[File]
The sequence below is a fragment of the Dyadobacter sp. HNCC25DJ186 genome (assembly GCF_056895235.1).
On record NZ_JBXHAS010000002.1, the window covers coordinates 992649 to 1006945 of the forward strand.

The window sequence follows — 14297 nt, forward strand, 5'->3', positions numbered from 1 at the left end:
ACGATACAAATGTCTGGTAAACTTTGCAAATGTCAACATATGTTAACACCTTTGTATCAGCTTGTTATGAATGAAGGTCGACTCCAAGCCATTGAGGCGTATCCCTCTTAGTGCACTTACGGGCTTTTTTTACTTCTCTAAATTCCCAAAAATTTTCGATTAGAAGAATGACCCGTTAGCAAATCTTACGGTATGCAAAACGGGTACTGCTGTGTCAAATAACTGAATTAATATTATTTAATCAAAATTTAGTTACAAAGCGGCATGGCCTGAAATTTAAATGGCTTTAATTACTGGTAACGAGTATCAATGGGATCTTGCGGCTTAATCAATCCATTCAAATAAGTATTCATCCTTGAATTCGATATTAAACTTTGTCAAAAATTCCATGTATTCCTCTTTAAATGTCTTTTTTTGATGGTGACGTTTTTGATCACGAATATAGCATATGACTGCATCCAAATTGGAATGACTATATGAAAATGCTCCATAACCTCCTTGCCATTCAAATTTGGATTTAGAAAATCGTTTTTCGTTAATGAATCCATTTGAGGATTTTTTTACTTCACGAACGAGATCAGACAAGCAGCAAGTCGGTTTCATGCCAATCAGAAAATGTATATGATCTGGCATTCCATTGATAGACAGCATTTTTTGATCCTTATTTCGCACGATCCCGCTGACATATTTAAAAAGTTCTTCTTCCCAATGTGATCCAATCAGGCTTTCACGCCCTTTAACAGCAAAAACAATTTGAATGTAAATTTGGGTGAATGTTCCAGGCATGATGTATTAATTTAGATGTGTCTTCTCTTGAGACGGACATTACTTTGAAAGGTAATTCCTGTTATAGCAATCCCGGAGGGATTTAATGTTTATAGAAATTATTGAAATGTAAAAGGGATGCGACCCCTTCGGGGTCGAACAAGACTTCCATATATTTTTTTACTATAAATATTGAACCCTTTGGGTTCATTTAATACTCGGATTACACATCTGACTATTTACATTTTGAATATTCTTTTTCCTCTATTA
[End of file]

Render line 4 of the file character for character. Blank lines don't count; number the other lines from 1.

ACGATACAAATGTCTGGTAAACTTTGCAAATGTCAACATATGTTAACACCTTTGTATCAGCTTGTTATGAATGAAGGTCGACTCCAAGCCATTGAGGCGTATCCCTCTTAGTGCACTTACGGGCTTTTTTTACTTCTCTAAATTCCCAAAAATTTTCGATTAGAAGAATGACCCGTTAGCAAATCTTACGGTATGCAAAACGGGTACTGCTGTGTCAAATAACTGAATTAATATTATTTAATCAAAATTTAGTTACAAAGCGGCATGGCCTGAAATTTAAATGGCTTTAATTACTGGTAACGAGTATCAATGGGATCTTGCGGCTTAATCAATCCATTCAAATAAGTATTCATCCTTGAATTCGATATTAAACTTTGTCAAAAATTCCATGTATTCCTCTTTAAATGTCTTTTTTTGATGGTGACGTTTTTGATCACGAATATAGCATATGACTGCATCCAAATTGGAATGACTATATGAAAATGCTCCATAACCTCCTTGCCATTCAAATTTGGATTTAGAAAATCGTTTTTCGTTAATGAATCCATTTGAGGATTTTTTTACTTCACGAACGAGATCAGACAAGCAGCAAGTCGGTTTCATGCCAATCAGAAAATGTATATGATCTGGCATTCCATTGATAGACAGCATTTTTTGATCCTTATTTCGCACGATCCCGCTGACATATTTAAAAAGTTCTTCTTCCCAATGTGATCCAATCAGGCTTTCACGCCCTTTAACAGCAAAAACAATTTGAATGTAAATTTGGGTGAATGTTCCAGGCATGATGTATTAATTTAGATGTGTCTTCTCTTGAGACGGACATTACTTTGAAAGGTAATTCCTGTTATAGCAATCCCGGAGGGATTTAATGTTTATAGAAATTATTGAAATGTAAAAGGGATGCGACCCCTTCGGGGTCGAACAAGACTTCCATATATTTTTTTACTATAAATATTGAACCCTTTGGGTTCATTTAATACTCGGATTACACATCTGACTATTTACATTTTGAATATTCTTTTTCCTCTATTA